When people tell me “I don’t eat meat, I’m plant-based,” the implication is that plant-based diets can’t include meat, poultry, or fish.
They can! “Plant-based” means only that a majority of the diet comes from plants. Period. That said, being “plant-based” tells nothing about the QUALITY of someone’s diet. You can eat nothing but candy and soda and have a “plant-based diet.” You can live on nothing but kale — a terrific food and all-plant — but both diets would be unbalanced.
Balanced: The Size That Matters
If you want to eat a plant-based diet but also include meat, what’s the right portion?
Less than you think. Figure 3- to 4-oz. of meat, poultry, or fish are definitely enough protein in any meal, because this amount provides about 28 grams of protein. You’ll have several more grams from the grains, starches, and vegetables that balance the meal, bringing you well over the 30 grams of protein for the meal. That’s definitely enough protein!
Why? Because the body can’t utilize more than 30-35 grams at a time, so any extra will just be converted to energy or, if the meal has too many calories, stored in fat tissue.
I’m an omnivore, but I’m also a huge fan of produce (seriously, I can’t get enough veggies and fruit). The sliced ribeye in the platter you see at the right was exactly 4-oz., half the weight of the ribeye. It’s one way we make an expensive cut of beef go farther — as it should. It also leaves plenty of space on your plate for the other foods we like and need and that balance the meal.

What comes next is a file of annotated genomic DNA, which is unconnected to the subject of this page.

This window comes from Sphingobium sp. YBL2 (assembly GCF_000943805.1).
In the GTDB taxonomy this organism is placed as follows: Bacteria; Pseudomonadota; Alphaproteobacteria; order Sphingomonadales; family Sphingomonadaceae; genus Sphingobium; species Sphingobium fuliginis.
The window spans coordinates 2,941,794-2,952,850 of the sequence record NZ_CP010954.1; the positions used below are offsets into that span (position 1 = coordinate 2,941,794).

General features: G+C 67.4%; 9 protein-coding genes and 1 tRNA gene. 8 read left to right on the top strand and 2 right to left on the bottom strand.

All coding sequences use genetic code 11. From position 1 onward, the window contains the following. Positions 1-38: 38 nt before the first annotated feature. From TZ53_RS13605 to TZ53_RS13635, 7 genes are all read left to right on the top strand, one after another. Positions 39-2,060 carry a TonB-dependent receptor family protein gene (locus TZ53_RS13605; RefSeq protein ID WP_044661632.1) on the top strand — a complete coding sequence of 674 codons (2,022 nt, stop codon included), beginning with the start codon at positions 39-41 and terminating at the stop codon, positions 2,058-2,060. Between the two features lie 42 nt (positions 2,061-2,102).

Being a Plant-Based Omnivore
I like simple and easy meals, but they have to taste good. Here’s how I made this dish. It’s a “guide” and it’s quite adaptable:
- Take an 8-oz. ribeye, grill or fry it (I used a grill pan) to medium doneness (internal temperature of 145°F ). Let it rest for about 10 minutes.
- Combine all the fresh veggies you like in a large bowl. Include a little fruit if you like (we do). This one is a platter of lettuce, cucumbers, tomatoes, corn, and red pears.
- Divide the salad among two platters.
- Slice the ribeye into 1/4″ slices and put half the slices on each of the two platters.
- Add a fresh herb (optional, but if they’re on hand, add them). I topped the platter with julienned broad-leaf thyme because it grows like a weed on my windowsill, but fresh mint or basil is just as delicious.
- A teaspoon of grated Parmesan adds umami.
- Drizzle with EVOO and balsamic vinegar, or your favorite dressing, but please don’t drown it. You want the flavors of the ingredients to shine through.
All the produce here came from our local farmers market this time, but use whatever you have. It’s easy to substitute leftover chicken, deboned, or grilled fish. Salmon works especially well, but I’ve also done this with canned salmon and sardines. (Laugh if you must, but both are loaded with omega-3s, inexpensive, and great to have in the pantry! I like them packed in water.)
This simple recipe is just a template, but there are dozens more chef-developed, delicious recipes at: beefitswhatsfordinner.com. The Mediterranean Beef & Salad Pita in the featured photo is one of them. Takes 30 minutes and uses budget-friendly 80% lean ground beef, or go even leaner with 95% ground beef. Adapt it with your own touches!